If the British tried to reform the EU from within, and a majority voted to stop trying any more then this most certainly should have some lessons for the Irish.


#34

People say this until one goes into specifics. Ok, let’s go through a handful of the biggest EU agencies.

  • EASA: Aviation Safety standards. Without a membership of this, planes stop flying.
  • ECDC: Help coordinate European wide responses to diseases and epidemics. Who could possibly not want to be involved with this?
  • EFSA: The foods standards and safety agency. This is the oversight body that allows food stuff to pass between one country and another without border checks. No member ship of this and there are border checks.
  • EUIPO: Intellectual Property office. Registering European wide trade marks etc. Be a member or deal with it as a non member. Not dealing with the EUIPO is not an option.
  • EMA: Oversight of medical testing standards. There are two options, be a member or follow everything they say without being a member, take your pick.
  • Europol: Share information about criminal activity.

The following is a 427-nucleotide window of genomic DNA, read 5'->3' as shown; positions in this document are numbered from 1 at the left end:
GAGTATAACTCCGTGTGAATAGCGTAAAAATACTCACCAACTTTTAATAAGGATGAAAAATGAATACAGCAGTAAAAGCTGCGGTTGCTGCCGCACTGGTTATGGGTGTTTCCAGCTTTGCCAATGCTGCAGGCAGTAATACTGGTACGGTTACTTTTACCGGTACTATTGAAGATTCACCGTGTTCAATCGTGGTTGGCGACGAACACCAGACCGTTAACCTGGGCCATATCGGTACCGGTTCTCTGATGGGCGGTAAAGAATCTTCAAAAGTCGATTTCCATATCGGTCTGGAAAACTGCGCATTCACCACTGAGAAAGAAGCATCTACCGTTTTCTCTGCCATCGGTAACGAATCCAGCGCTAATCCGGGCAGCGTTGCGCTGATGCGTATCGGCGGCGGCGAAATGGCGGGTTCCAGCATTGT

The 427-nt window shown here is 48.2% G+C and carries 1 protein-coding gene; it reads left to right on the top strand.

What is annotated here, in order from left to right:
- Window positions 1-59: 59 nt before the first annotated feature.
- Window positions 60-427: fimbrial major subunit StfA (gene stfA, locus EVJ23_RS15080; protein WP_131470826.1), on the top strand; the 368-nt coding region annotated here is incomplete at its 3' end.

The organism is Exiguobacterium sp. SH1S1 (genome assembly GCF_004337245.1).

• Eurojust: Extradition of criminals.

Everyone says the EU is awful until present with hard details of what the EU does. Then it is a case of, well maybe just this one extra agency on top of the EC. And that one, well maybe we will take this as well, and that seems like a good idea.


#35

@The Curious One
Did organizations for organizing specific areas of life exist autonomously prior to the EU?


#36

@The Curious One
I know the Universal Postal Union has been on the go since 1874.
en.wikipedia.org/wiki/Universal_Postal_Union


#37

Ahh vague generalities that don’t address anything specific.

EASA: Western Europe is the most congested air space in the world. If you look back at the history of the EU’s growing involvement in aviation it all grew out of necessity starting in the fifties with agencies such as Euro-Control. Prior to these agencies there were no planes so there was no need for any of these agencies. If you don’t like the EU’s involvement, fine, but what is the alternative?